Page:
President Biden is expected to sign an executive order to reform federal policing on Wednesday, two years after the death of George Floyd.
The executive order will direct all federal agencies to revise their use-of-force policies and create a database of officers fired for misconduct, among other initiatives. The White House and the Justice Department have been working on the directive since last year, when a similar police reform effort failed in the Senate, The New York Times notes. Officials believe the order, which will be more limited in scope than the Senate's would-be plan, will satisfy both activists and law enforcement, even if neither side is entirely pleased.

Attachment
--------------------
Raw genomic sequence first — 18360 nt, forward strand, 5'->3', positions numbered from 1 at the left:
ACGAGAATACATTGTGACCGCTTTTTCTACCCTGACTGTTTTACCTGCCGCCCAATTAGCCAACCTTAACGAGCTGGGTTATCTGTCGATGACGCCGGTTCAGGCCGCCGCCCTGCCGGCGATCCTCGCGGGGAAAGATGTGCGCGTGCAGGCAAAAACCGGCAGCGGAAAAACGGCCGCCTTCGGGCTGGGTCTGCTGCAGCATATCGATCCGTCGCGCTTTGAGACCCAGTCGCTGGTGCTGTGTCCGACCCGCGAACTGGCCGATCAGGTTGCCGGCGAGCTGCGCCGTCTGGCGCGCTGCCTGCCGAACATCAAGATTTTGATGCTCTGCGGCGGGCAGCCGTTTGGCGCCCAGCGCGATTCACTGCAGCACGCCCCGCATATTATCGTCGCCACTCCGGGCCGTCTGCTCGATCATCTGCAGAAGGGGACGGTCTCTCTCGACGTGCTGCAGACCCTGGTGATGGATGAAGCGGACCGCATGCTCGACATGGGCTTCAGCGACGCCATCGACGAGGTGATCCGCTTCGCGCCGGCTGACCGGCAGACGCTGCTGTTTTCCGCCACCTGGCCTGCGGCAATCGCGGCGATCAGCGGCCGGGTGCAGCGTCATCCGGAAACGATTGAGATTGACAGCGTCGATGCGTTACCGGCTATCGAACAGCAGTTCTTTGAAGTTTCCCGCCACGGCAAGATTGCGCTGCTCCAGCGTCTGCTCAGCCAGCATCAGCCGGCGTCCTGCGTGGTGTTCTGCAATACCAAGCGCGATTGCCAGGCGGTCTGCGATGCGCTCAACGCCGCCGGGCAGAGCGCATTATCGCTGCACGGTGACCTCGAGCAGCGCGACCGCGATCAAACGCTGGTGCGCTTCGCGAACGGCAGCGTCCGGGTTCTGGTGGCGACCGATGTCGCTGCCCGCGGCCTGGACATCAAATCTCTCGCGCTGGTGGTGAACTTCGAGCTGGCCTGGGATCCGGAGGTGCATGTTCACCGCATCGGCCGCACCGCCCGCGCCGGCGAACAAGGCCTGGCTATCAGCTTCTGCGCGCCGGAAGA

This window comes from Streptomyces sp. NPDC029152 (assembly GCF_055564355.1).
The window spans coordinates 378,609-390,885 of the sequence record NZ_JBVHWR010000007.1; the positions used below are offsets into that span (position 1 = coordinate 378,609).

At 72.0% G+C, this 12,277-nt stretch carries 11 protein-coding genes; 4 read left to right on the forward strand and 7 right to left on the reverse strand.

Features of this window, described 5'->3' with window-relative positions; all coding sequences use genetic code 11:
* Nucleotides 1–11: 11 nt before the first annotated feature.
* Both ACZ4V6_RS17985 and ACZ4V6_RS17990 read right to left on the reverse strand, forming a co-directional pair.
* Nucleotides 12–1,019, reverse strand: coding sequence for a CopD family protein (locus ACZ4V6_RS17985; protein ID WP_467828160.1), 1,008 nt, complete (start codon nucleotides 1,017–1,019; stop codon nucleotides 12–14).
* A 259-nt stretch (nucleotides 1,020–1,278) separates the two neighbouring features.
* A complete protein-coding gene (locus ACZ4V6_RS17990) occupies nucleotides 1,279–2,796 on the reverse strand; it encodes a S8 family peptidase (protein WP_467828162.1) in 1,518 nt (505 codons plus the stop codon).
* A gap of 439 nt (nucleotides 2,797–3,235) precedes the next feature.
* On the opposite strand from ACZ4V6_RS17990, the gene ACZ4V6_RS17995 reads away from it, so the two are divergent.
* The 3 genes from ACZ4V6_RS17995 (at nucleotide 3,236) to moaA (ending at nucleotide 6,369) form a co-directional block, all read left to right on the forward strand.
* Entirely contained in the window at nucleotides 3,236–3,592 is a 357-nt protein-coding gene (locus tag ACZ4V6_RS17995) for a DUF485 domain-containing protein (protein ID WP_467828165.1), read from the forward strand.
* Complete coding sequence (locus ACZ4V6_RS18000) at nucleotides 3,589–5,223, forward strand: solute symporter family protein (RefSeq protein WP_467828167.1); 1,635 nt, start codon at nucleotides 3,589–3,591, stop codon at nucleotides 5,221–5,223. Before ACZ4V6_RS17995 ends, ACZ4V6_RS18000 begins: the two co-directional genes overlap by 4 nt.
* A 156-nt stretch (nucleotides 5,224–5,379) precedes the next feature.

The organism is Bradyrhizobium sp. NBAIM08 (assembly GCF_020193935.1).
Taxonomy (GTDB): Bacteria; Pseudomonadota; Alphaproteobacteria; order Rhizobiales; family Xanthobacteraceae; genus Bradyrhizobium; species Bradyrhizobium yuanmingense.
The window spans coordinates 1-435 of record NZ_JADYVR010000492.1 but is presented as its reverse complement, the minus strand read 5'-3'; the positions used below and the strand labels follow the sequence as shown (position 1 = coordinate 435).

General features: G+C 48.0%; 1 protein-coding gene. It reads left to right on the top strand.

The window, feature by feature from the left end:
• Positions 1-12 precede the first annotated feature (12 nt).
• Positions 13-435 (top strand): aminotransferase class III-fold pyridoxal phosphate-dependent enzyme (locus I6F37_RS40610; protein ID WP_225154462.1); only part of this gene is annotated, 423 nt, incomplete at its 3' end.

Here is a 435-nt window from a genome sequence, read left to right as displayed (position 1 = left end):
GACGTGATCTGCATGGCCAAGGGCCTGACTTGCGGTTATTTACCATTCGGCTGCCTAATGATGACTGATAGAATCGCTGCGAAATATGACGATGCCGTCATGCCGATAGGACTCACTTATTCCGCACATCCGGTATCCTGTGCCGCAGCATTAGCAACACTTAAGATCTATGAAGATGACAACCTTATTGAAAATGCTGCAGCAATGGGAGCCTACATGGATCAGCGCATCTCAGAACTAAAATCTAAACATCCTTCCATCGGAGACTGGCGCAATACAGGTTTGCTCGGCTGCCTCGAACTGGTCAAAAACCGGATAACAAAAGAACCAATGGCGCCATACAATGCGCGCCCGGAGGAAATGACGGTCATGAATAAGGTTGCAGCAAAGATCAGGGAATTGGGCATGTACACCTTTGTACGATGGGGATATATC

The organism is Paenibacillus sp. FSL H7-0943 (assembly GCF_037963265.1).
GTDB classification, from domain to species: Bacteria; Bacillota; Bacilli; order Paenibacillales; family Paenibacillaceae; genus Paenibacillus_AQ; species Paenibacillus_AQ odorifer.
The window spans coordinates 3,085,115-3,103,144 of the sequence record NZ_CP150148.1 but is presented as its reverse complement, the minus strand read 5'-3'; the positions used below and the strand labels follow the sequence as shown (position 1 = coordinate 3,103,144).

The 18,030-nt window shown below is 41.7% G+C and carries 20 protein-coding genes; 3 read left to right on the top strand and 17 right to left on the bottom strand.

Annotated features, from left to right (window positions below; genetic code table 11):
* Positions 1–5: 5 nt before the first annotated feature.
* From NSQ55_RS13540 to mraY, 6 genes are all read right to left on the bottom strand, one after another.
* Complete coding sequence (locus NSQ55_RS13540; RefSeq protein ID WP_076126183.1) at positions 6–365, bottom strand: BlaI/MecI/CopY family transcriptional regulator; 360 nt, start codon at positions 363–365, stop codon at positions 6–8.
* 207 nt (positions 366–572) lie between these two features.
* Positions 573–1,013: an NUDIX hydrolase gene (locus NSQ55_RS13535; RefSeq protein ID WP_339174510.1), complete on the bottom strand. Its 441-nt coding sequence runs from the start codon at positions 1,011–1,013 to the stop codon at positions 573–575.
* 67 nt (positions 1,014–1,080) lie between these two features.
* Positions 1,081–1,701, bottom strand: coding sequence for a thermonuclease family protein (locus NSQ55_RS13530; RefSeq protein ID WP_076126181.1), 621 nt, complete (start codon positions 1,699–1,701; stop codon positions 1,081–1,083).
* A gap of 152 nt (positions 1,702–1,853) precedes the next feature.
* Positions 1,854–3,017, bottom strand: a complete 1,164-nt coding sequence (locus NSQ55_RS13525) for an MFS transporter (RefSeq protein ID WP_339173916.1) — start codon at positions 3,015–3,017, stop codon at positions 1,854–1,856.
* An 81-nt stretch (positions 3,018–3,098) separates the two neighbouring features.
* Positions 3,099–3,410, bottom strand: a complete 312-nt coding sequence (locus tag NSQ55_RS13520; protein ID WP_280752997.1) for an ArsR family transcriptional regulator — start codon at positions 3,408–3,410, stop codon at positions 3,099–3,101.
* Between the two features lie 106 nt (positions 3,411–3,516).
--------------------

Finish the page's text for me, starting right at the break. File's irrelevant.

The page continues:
Sen. Cory Booker (D-N.J.), who helped lead efforts in the Senate, called the order "very strong," per CBS News.
"I think the president's team — using the powers that he has — have done an excellent job of advancing the call that I think all Americans feel to do everything you can to improve the policing profession, to empower our officers with both accountability and support," Booker said.
Biden is supposed to sign the directive alongside police officials and relatives of Floyd's, the Times notes. It will likely be one of his first official acts following his return from a trip to Asia.